One of the many things that I really like about this Yeah! Buffalo project is that we get to meet and learn about people all over our community that we wouldn’t necessarily have the opportunity to meet. Then we get to share their stories with you, so that you can learn more about the people in our community who are working to make a difference. This brings us to Amber Small, who is the Executive Director of the Parkside Community Association as well as Vice Chair of Women Elect and is running her own campaign for State Senate. So yeah, she has some stuff going on.
A little about Amber
“I’ve worked at the Parkside Community Association for about two and half years. Before that, I worked in City Hall, in the Mayor’s Office and Comptroller’s office doing finance work, and then with Planned Parenthood, doing a lot of community engagement. During that time, I became Vice Chair of a group called Women Elect. We are a local organization that gets women ready to run for office. Nationally and locally, sadly, women are disproportionately left out of the political process. Our program is a nuts and bolts process of how to run a campaign, and how to do it on your own. You aren’t necessarily beholden to anyone else and you can be an independent candidate as a woman. We’ve graduated a lot of women in that program, some of which have become my best friends. The main reason I am involved with these things is because I want my community to be a better place. Whether it’s getting better public servants in office, or working with community groups through the Association to create a safer community, everything that I have done has been focused on making our community better. It’s not something that one person can do alone. It takes a strong collaborative force. I’ve been really blessed to work with our community leaders through things like the Scajaquada downgrade and our efforts to make our local roadways safer.”
So what made you get into community service?
“I grew up in Fredonia. I have a half brother that is quite a bit older than me. For a long time, it was just my mother, my father and myself. We weren’t really involved in the community at all and when I was in high school, my mother passed away suddenly. We really didn’t have a network of support because we were such a small family. We didn’t have a lot of people to turn to, but very unexpectedly, all of our neighbors started coming to our house. People that I had never known before. They would bring us meals, take us to school. My dad had a heart attack a few weeks after my mom died and he had to have a triple bypass surgery and was in the hospital for months. All of these people who I didn’t know before were driving me to the hospital to see my dad, or taking him to his PT appointments. It really stayed with me. That was one reason why I really wanted to give back to my community. When I needed them, they were really there for me.”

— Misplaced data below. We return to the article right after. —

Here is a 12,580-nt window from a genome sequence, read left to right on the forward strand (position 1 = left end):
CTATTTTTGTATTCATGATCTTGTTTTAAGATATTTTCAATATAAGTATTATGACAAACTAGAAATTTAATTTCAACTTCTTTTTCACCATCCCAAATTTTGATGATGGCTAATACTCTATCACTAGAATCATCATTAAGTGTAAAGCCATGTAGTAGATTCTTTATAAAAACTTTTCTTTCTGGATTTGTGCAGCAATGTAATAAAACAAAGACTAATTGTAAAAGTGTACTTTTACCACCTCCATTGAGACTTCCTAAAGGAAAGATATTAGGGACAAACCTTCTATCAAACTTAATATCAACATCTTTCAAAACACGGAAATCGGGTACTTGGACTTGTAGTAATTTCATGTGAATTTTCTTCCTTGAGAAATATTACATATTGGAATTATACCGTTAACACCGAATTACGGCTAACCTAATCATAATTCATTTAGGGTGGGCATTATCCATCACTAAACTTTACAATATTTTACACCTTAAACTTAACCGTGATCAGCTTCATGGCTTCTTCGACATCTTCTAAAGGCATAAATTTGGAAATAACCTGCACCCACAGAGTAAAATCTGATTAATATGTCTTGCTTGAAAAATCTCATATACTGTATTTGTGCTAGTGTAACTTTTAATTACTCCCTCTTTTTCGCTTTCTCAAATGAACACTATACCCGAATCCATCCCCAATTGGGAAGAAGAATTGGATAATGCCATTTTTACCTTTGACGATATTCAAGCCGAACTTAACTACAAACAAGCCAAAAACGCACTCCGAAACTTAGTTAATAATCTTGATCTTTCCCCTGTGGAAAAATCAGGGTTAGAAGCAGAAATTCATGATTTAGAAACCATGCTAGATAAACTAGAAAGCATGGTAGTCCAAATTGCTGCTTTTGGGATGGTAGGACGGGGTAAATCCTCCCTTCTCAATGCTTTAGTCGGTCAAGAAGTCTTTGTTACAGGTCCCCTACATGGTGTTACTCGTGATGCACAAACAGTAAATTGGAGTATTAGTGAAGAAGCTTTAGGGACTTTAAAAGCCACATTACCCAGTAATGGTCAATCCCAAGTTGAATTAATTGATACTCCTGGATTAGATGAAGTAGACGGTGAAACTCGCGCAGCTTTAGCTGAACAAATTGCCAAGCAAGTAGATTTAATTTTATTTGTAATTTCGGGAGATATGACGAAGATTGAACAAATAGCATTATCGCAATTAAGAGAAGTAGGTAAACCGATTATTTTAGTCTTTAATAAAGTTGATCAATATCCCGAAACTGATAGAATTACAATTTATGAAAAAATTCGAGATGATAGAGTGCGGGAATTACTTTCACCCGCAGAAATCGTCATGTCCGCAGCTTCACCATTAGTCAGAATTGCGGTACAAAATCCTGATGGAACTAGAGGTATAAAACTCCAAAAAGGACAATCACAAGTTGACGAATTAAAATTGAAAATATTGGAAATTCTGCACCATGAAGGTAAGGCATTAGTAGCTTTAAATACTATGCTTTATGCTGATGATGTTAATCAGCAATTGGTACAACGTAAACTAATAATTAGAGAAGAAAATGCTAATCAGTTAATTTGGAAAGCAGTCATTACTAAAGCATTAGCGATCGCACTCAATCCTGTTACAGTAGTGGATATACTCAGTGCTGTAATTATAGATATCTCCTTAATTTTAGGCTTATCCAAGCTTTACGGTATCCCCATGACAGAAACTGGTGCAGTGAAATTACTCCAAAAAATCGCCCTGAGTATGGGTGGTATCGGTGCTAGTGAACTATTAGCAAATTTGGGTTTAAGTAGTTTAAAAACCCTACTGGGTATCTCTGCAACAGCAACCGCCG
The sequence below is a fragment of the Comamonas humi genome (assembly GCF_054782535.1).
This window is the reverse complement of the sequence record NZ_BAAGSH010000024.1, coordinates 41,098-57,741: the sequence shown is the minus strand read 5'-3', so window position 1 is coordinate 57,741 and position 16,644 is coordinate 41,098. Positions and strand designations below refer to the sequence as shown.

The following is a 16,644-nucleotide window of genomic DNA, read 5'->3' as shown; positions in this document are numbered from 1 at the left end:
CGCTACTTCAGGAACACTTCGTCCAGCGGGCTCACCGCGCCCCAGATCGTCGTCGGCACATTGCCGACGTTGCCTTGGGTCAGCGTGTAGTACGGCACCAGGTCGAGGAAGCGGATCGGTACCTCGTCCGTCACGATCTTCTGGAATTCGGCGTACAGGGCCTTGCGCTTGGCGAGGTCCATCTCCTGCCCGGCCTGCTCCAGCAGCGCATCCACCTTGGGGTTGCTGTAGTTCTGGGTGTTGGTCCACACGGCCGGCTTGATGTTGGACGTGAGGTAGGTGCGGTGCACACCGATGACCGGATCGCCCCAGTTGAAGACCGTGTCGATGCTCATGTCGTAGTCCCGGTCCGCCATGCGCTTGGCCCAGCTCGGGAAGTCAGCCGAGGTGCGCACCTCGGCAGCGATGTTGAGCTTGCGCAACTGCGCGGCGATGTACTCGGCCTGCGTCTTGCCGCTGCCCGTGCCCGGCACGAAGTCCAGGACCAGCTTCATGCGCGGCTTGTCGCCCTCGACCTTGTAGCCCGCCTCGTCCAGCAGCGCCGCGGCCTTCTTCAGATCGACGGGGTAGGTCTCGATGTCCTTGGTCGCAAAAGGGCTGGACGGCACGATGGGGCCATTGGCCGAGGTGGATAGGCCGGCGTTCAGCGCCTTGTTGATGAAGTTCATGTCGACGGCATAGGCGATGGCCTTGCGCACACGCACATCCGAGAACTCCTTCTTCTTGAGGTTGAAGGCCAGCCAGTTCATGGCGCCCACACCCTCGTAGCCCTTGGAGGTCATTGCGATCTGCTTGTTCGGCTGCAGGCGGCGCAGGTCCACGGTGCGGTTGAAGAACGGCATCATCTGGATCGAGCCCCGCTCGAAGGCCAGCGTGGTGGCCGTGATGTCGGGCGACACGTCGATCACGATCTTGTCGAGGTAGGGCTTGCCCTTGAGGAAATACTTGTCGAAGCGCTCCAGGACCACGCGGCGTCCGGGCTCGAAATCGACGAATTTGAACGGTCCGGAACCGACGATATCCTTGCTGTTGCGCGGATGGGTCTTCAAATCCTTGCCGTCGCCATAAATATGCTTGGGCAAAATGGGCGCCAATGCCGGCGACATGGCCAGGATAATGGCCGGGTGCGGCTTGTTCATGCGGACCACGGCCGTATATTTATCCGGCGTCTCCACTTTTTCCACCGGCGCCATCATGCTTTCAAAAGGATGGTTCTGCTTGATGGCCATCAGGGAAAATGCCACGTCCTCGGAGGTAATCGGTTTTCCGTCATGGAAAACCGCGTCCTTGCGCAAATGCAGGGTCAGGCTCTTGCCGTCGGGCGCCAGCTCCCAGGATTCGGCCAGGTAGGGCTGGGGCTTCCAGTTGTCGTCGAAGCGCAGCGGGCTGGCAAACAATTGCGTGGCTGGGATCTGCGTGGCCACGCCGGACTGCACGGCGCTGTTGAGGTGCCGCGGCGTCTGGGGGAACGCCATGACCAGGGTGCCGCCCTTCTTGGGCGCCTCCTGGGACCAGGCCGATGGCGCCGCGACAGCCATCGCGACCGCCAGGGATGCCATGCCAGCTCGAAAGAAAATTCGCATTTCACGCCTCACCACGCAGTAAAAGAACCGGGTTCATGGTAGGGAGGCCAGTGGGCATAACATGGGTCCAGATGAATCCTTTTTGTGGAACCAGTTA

“I went to UB and started getting involved with the student government and different clubs. We did food drives, but nothing too political. I got an internship at the Mayor’s office and started to want to get more involved with the government side of things and the nonprofit side of things. I was never particularly interested in politics. Politics to me is the thing that happens before government, which is the important part thing. Government provides the services, and the things that we need, and politics is a way to get there. It’s the messy thing you have to do before you govern.”
How do you separate these two areas of your life?
“I have to be very regimented in how I separate the two. One is a 501c3 nonprofit and one is political. A lot of people do mesh them, that’s a big no-no. It’s something that I definitely don’t do. Sometimes I get calls to the office about political stuff and I can’t take the calls. Everyone understands, but it’s really interesting how I have to remind people. I think that part of it is that locally we’ve gotten to a point where it’s very laissez-faire, people don’t really care. “It’s not really a big rule, who cares if you break it.” Well, I care if you break it. If you start there, where does it end? These are two completely separate areas of my life, but I’ve been able to meet a lot of women who are strong community leaders through my work at Parkside, who I can talk to about the Women Elect program. I ask if they have ever had any interest in getting involved at a higher level, and then bring them into our program.”
Tell us more about Women Elect
“What we see happen really often is that women succeed more when they are in a setting where they are advancing a cause, rather than an individual political agenda. We have so many women who run local nonprofits, businesses or philanthropic organizations that would be perfect as our public servants because they know how to run an organization, to do finances and they know what our community needs. They have their ears to the group constantly and they are consummate advocates. They’re always working to advance a cause that is greater than themselves. We hope to bring bring these women through our program and hopefully elect years worth of wonderful public servants.”
The Local Political Climate